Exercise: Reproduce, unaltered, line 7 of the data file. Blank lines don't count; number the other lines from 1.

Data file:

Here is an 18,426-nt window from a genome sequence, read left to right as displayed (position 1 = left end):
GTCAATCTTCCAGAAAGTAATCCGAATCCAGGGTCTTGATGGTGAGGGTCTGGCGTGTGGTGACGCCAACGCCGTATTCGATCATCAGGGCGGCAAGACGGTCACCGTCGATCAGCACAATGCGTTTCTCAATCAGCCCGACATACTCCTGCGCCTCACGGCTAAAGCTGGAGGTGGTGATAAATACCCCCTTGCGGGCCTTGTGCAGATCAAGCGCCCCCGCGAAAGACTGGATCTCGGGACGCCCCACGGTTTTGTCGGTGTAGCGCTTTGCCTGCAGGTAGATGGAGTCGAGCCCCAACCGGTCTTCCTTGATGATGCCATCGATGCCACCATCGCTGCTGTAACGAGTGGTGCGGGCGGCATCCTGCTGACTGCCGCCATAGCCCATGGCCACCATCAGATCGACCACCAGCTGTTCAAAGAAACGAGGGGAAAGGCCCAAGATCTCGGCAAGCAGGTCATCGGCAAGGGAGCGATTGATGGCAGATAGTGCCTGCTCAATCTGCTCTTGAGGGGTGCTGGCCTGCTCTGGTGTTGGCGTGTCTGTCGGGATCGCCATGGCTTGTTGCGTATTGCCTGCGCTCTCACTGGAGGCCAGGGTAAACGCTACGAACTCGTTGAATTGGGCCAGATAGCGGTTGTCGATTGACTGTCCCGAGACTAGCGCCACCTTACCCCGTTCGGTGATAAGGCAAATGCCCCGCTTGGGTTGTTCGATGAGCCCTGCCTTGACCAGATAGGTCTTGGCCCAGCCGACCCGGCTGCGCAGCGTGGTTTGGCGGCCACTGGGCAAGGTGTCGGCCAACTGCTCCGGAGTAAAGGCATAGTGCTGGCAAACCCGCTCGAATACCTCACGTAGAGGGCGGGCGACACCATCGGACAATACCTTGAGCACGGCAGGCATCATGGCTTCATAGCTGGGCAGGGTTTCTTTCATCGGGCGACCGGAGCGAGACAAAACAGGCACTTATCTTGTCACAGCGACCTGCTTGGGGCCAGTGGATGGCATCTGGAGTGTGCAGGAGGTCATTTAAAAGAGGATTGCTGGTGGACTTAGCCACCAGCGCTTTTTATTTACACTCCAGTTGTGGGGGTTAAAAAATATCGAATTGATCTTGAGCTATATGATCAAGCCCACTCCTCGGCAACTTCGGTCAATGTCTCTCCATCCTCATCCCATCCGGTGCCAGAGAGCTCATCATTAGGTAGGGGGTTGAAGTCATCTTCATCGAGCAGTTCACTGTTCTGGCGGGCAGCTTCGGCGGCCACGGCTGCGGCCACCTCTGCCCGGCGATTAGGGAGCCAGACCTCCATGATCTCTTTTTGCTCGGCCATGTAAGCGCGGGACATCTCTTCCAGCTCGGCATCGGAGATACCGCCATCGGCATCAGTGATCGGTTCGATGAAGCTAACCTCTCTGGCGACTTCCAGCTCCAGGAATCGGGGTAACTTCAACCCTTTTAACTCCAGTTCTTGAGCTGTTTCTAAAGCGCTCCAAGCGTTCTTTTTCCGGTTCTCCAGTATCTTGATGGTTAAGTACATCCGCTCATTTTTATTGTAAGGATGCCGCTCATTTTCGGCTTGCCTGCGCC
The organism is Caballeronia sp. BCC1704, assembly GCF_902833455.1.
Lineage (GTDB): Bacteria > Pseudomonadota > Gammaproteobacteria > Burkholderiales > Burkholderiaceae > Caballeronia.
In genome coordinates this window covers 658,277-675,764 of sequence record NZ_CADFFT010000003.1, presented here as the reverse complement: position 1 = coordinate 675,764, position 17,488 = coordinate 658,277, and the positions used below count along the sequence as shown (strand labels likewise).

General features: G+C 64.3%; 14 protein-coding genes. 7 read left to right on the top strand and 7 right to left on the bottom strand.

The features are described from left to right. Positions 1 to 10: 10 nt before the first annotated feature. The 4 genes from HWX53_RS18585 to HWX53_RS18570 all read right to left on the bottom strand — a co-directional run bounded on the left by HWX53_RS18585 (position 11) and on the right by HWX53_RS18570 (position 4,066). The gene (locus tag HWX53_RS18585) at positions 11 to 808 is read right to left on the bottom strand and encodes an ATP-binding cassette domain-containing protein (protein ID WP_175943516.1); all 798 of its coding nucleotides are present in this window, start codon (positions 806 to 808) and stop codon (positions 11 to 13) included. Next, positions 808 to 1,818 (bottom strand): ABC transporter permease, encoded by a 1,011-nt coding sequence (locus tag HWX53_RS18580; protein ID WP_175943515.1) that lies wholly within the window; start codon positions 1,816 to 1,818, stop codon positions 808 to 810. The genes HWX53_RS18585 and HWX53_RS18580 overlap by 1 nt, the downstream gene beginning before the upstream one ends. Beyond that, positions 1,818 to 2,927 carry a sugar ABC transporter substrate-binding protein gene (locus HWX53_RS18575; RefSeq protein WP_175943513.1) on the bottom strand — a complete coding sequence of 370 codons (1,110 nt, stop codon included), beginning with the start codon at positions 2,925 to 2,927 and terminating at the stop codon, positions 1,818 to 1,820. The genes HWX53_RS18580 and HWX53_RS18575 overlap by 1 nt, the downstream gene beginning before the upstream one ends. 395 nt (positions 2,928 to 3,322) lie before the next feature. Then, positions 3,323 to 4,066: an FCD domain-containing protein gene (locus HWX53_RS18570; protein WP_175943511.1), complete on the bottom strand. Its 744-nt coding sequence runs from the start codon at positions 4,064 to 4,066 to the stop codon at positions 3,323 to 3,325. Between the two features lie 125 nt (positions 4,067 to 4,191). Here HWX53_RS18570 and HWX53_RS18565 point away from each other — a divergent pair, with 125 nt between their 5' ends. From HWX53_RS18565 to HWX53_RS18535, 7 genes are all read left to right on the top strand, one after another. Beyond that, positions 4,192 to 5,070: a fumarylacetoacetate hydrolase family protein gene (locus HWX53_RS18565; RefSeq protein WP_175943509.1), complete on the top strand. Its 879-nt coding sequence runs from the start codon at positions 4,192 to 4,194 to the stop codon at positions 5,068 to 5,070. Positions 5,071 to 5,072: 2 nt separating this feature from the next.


The features are described from left to right. Positions 1 to 10: 10 nt before the first annotated feature. The 4 genes from HWX53_RS18585 to HWX53_RS18570 all read right to left on the bottom strand — a co-directional run bounded on the left by HWX53_RS18585 (position 11) and on the right by HWX53_RS18570 (position 4,066). The gene (locus tag HWX53_RS18585) at positions 11 to 808 is read right to left on the bottom strand and encodes an ATP-binding cassette domain-containing protein (protein ID WP_175943516.1); all 798 of its coding nucleotides are present in this window, start codon (positions 806 to 808) and stop codon (positions 11 to 13) included. Next, positions 808 to 1,818 (bottom strand): ABC transporter permease, encoded by a 1,011-nt coding sequence (locus tag HWX53_RS18580; protein ID WP_175943515.1) that lies wholly within the window; start codon positions 1,816 to 1,818, stop codon positions 808 to 810. The genes HWX53_RS18585 and HWX53_RS18580 overlap by 1 nt, the downstream gene beginning before the upstream one ends. Beyond that, positions 1,818 to 2,927 carry a sugar ABC transporter substrate-binding protein gene (locus HWX53_RS18575; RefSeq protein WP_175943513.1) on the bottom strand — a complete coding sequence of 370 codons (1,110 nt, stop codon included), beginning with the start codon at positions 2,925 to 2,927 and terminating at the stop codon, positions 1,818 to 1,820. The genes HWX53_RS18580 and HWX53_RS18575 overlap by 1 nt, the downstream gene beginning before the upstream one ends. 395 nt (positions 2,928 to 3,322) lie before the next feature. Then, positions 3,323 to 4,066: an FCD domain-containing protein gene (locus HWX53_RS18570; protein WP_175943511.1), complete on the bottom strand. Its 744-nt coding sequence runs from the start codon at positions 4,064 to 4,066 to the stop codon at positions 3,323 to 3,325. Between the two features lie 125 nt (positions 4,067 to 4,191). Here HWX53_RS18570 and HWX53_RS18565 point away from each other — a divergent pair, with 125 nt between their 5' ends. From HWX53_RS18565 to HWX53_RS18535, 7 genes are all read left to right on the top strand, one after another. Beyond that, positions 4,192 to 5,070: a fumarylacetoacetate hydrolase family protein gene (locus HWX53_RS18565; RefSeq protein WP_175943509.1), complete on the top strand. Its 879-nt coding sequence runs from the start codon at positions 4,192 to 4,194 to the stop codon at positions 5,068 to 5,070. Positions 5,071 to 5,072: 2 nt separating this feature from the next.